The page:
As some of you may know, Justin’s (Reese) official website has been undergoing a complete redesign the past couple of months. His site has now reopened with a cool new design and some new content, including new pictures and info on his projects through his production company, J2.
Many actors stumble into their profession, but Gary Anthony Williams was dropped into it by a computer error.
The Georgia-born actor, who plays Clarence Bell and his alter ego, Clarice, on ABC’s “Boston Legal,” had assumed he would wind up going into business before a computer glitch mistakenly assigned him to a high-school drama class. It was love at first sight.
“I had a great teacher, and we did some mime and improv stuff,” Williams says. “Immediately, I thought, ‘This is good.’ ”
After a brief stab at college, Williams moved to Atlanta and began working at the Academy Theatre and the Georgia Shakespeare Festival. In 1988, he joined the city’s long-running improv troupe Laughing Matters, where he performed until 1998, when he and wife Leslie moved to California.
An unsuccessful audition for a role in the pilot of Fox’s “Malcolm in the Middle” led to a plum recurring role on the sitcom as Abe Kenarban, the father of Malcolm’s best pal, Stevie.
“It was a huge education for me in the business out here,” Williams says. “I would see Bryan Cranston being so nice to everybody. He told me, ‘I made a deal, if I was ever the lead on a show, I would not be an ass.’ That whole set was really like family, which is exactly how ‘Boston Legal’ is.”
Williams has his fingers crossed that he will again be part of the David E. Kelley dramedy next season.
“David tapped into something that nobody else really knows about me, which is that I really am a very shy guy” he says. “I get to play around with that a lot, and this is really three characters in one that he has written, so it’s just wonderful.”
Erik Per Sullivan has grown up since we last saw him on Malcolm in the Middle and is starring in the new film MO.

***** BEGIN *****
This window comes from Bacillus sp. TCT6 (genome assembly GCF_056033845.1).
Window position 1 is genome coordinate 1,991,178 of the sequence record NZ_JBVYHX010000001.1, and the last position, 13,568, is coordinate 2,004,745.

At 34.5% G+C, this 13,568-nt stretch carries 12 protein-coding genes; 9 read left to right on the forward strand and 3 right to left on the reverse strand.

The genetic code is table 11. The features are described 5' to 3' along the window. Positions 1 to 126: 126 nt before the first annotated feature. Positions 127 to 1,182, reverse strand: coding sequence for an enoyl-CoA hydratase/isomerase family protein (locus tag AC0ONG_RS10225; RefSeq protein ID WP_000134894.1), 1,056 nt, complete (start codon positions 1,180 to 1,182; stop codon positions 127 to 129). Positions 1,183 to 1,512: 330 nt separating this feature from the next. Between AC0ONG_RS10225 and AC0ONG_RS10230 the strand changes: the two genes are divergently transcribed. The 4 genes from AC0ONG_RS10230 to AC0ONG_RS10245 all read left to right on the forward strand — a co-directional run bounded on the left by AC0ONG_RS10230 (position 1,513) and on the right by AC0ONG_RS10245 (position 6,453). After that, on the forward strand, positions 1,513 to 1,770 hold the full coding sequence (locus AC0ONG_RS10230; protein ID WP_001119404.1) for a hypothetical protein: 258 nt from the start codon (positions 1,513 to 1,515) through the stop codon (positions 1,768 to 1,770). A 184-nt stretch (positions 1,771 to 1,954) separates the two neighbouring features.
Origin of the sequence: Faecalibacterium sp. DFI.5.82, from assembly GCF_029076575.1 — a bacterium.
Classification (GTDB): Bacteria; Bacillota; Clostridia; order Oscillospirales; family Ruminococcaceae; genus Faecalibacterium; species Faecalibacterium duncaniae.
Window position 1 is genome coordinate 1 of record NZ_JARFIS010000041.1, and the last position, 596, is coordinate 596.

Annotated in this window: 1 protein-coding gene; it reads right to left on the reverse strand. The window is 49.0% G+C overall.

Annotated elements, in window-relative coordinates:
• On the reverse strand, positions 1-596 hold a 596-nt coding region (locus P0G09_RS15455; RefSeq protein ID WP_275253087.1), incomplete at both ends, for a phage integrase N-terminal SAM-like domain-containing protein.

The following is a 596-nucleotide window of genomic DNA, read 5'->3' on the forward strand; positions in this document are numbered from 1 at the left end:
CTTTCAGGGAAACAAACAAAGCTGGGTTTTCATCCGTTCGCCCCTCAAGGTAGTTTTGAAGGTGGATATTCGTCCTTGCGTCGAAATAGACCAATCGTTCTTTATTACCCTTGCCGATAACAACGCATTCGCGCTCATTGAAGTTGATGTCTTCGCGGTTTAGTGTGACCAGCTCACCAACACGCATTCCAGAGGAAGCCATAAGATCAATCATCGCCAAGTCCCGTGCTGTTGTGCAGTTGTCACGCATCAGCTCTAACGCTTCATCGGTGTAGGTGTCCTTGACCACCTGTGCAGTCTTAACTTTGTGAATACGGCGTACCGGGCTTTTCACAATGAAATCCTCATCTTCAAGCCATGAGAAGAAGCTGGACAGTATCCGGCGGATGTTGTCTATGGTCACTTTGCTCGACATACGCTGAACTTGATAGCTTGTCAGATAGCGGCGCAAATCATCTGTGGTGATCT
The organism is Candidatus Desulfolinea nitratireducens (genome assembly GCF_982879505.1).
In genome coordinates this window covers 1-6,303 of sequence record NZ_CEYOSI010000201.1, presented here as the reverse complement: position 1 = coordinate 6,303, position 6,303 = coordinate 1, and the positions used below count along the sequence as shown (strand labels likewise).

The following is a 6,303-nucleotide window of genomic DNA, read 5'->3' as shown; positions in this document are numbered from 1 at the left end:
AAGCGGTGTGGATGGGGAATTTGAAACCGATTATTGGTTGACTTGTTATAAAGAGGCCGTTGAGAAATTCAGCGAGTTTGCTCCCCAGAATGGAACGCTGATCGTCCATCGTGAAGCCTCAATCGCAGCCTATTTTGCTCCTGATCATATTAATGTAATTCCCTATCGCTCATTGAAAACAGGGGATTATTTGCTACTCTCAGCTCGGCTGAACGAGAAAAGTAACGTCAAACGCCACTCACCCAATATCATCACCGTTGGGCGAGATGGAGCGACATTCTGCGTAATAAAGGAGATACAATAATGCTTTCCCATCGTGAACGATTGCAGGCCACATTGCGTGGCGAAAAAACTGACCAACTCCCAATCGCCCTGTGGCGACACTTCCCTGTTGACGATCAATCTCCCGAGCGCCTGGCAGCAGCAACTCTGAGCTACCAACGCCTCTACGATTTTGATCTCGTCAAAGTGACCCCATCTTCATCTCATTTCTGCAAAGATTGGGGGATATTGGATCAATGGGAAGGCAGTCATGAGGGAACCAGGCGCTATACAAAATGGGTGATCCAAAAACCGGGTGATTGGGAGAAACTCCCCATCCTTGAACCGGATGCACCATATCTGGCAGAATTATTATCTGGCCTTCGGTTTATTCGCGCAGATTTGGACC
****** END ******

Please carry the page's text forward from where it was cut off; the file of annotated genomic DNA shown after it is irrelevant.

MO, an inspirational, stylized independent movie from first-time director Brian Scott Lederman. MO is an amusing, yet poignant true story about a boy living with Marfan syndrome, a serious connective tissue disorder. MO was the centerpiece film at this year’s Malibu International Film Festival, premièred on April 14th.
What happens when you’re going more than 100 mph and you have to, well, go? Frankie Muniz, racecar driver, reveals all! Get behind the wheel with the former Malcolm in the Middle star, now 21, as he competes in the Long Beach, Calif., Grand Prix and find out what happens when you drink lots of water before hitting the track – plus more from behind the scenes.
The band who created the ever catchy “Boss of Me” song for Malcolm in the Middle are back with a new album.
When not busy making children’s albums or writing TV theme songs, They Might Be Giants still find time to work on new records.
The Else, the band’s twelfth album in 25 years, will be released July 10. The record was produced by the Dust Brothers and Patrick Dillett.
In addition to the previous 11 albums, the band is known for writing the theme songs for The Daily Show with Jon Stewart and Malcolm in the Middle, which won a Grammy in 2002. TMBG will hit the road for most of the rest of this month making their way around America.
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